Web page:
How To Start Forex Trading From Home

SCM Forex

Junior member
21 1
If you plan to make quick money with forex trading, then you need to be aware of certain facts before you start trading Forex. The world of Forex is a whole new dimension of complex financial transactions. Hundreds of financial myths are considered as a part of this industry. It requires you to be extra smart in order to survive. But don’t worry, once you become familiar with some of the basics of Forex trading, everything else starts working in favor of you. Let us mention some important points that may help you to figure out how to start Forex trading from home.

Listed below are some points you may find useful.

Look If Your Broker Is Regulated Or Not?
The first thing you may come across prior to trading Forex is the selection of a broker to open a Forex trading account. You may well be aware of the fact that you need to deposit funds in your account. Here comes the important bit - the security of your funds. If a broker is regulated, this means it follows rules and regulations in place and most likely holds clients funds in segregated bank accounts. This is how you can rest assured that your money is protected. On the other hand, non-regulated brokers do not have the same type of regulatory oversight which means your investment may be at a greater risk and in most cases you can't file your case against the broker in a consumer court.

Select a Broker That Suits Your Trading Requirements
After filtering out a list of regulated brokers, you need to check what broker specifically suits your trading needs. The market is dominated by two types of brokers at present. One is known as market makers and the other one is called an ECN broker. They both work differently. Market maker brokers make money by betting against trader’s success and that is why they may intervene against their traders . Due to their intervention, trade execution may be delayed and traders can lose trading opportunities. On the other hand, ECN brokers do not intervene orders placed by traders, instead, they pass the trading orders directly to the interbank market and make a commission on the transactions. This is the reason why most traders prefer opening an account with ECN and not with market makers as there is no conflict of interest.

Check Commission, Spreads and Leverage Offered by Your Perspective Broker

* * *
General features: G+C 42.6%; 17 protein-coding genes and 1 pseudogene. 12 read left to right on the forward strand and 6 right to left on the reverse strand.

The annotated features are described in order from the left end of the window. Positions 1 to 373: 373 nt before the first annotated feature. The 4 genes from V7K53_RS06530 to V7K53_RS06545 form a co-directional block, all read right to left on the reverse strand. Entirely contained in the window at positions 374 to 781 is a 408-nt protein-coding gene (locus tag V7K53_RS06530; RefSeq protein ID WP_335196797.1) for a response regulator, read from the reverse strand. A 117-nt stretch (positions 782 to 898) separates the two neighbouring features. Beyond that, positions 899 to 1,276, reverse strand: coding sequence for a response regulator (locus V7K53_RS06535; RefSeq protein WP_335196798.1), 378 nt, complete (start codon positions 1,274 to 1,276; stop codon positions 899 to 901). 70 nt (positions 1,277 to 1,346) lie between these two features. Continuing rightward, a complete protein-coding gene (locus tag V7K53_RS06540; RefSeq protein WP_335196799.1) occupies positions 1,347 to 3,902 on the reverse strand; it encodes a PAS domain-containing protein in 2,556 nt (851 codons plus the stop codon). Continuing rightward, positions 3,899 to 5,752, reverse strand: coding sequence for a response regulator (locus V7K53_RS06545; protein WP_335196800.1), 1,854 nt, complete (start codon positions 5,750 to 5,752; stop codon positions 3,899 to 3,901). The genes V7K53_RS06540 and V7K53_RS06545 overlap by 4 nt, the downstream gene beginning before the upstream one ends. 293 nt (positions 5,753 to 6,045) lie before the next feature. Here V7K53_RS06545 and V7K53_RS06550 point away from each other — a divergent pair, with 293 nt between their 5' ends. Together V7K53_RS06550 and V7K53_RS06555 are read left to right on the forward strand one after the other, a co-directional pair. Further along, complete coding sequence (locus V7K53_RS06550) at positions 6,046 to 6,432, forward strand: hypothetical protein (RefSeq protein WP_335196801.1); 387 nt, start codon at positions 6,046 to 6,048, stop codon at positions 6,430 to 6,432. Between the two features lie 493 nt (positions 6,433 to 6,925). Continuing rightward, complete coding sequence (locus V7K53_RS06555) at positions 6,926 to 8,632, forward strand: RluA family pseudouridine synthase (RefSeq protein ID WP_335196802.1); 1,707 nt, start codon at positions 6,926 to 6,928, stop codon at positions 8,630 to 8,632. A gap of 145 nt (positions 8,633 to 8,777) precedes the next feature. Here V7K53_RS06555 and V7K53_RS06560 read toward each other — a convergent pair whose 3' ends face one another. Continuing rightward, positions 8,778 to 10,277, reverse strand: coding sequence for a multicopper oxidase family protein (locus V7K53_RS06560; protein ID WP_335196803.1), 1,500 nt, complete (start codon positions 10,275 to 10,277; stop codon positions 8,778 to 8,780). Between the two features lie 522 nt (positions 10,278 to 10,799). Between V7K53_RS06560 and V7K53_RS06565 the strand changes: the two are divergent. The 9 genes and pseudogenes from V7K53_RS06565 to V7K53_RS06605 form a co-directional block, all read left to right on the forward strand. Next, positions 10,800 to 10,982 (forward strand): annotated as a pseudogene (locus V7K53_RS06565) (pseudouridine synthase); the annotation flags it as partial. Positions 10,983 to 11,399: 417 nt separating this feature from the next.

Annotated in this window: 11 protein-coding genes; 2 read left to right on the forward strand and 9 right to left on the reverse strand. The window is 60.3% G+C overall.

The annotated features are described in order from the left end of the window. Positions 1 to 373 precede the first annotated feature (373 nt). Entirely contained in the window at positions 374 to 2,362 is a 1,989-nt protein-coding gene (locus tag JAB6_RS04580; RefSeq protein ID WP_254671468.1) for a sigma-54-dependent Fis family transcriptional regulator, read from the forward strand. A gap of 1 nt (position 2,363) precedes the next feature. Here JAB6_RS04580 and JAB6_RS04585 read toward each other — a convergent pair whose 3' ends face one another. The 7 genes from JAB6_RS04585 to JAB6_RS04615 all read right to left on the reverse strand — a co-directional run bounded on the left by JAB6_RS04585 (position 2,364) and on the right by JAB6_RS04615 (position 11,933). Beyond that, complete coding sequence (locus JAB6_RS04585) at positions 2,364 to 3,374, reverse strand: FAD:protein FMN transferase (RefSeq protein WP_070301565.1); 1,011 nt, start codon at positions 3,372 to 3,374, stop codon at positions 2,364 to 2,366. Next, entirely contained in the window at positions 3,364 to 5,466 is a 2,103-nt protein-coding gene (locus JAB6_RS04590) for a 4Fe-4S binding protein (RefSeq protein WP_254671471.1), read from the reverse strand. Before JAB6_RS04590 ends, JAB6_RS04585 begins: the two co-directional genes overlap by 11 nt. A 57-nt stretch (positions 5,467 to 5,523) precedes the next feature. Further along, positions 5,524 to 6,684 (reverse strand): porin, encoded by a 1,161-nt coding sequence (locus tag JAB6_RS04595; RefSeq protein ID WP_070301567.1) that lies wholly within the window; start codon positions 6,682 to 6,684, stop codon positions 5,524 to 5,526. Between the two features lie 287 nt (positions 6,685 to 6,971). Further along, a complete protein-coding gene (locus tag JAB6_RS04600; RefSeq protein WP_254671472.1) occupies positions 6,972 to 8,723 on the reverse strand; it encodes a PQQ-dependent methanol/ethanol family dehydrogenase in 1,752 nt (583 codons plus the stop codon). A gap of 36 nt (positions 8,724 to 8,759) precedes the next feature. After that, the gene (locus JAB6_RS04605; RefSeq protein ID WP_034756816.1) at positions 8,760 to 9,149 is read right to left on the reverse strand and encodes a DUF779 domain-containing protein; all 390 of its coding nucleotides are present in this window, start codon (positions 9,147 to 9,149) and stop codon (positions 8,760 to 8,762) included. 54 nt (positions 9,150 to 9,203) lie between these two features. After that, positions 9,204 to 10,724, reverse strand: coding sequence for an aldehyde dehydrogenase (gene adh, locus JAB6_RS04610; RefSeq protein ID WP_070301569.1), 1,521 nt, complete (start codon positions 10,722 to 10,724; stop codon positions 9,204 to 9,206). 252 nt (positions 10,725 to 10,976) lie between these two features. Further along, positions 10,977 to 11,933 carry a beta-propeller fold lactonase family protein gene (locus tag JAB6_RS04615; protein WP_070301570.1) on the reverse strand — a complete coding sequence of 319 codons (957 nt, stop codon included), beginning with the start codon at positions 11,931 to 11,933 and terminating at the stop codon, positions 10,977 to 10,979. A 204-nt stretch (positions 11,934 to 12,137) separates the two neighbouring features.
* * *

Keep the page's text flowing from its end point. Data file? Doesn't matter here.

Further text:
Once you are done selecting a broker using filters such as regulation and type of a broker, you may also wish to know what percentage of commission you may be asked to pay. You might also be interested to know what leverage your broker offers. A good Forex broker typically offers both fixed and floating spreads at competitive prices. A broker that offers you a generous leverage but doesn’t offer tight spreads may not always be that advantageous if you are using scalping as a trading strategy for example.

Locate Brokers Offering Demo Accounts
Demo accounts are offered to traders by almost all brokers to let them test the platform and practice their trading strategies and money management tools without risking their real investment. The demo can give you an indication of how the platform works, what pairs the broker offers in addition to what commissions and spreads the broker charges.

Check the Efficiency of Deposit and Withdrawal Process Of Your Broker
One indication of the broker's efficiency and service is always the process of withdrawals and deposits. Most traders are always concerned about the fund's withdrawals which is why might always be advised to check what banks and payment methods the broker uses to facilitate the client's withdrawals. A good and reliable broker typically only uses Tier 1 banks to hold their client funds and expedites withdrawals through merchant payment services like Skrill and Netteller. A lack bank options and funding methods may indicate that the broker does not have sufficient options to handle deposits/withdrawals which may impact the withdrawal process.

Evaluate Customer Services of Your Broker
Trading Forex from home becomes even easier when you receive an excellent customer support from your broker. Good Forex brokers always ensure that a timely customer service is of utmost importance to service a client. This means you can contact your broker via different mediums including telephone, email and live chat. See if your broker is quick to respond. If it is, then that is a good indication you are working with a professional broker who values your business and will provide good service to support your trading endeavor.

Final Words
Starting Forex trading from home isn't hard provided that you follow instructions carefully. However, no matter how good your broker is, the success of your trading career always falls on your skills. Try learning the basics of Forex trading and how to master the art of analyzing the markets. In our next articles and videos, we will showcase some of the tools and secrets the experts use in order to become successful and ultimately gain financial freedom.

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4 0
Thanks for the A2A. I don’t actively trade the fiat currencies right now but I studied FX a bunch in business school and was personally tutored by a retired Bear Stevens trader, so I feel confident in telling you how to get your feet wet.

If you want to do it professionally, your best bet is to go get some training through a prop shop or investment bank on a trading desk. (Be careful about the prop shops as many of them can be shady as hell, can require you to pony up significant capital before you join and have some really horrendous clauses about revenue split and fees you have to pay them out of your trades. There are a few legit ones though).

If you mean as an individual investor or some sort of day trader, it requires (like everything else) a lot of studying, reading and practice. It’s also helpful to find a mentor who has traded FX professionally. Get Meta Trader 4 (or 5, though I think most of the older vets still cling to 4 like unevolved Investment Bankers cling to their Blackberry) and start paper trading once you have some basic concepts to get a feel for how everything moves.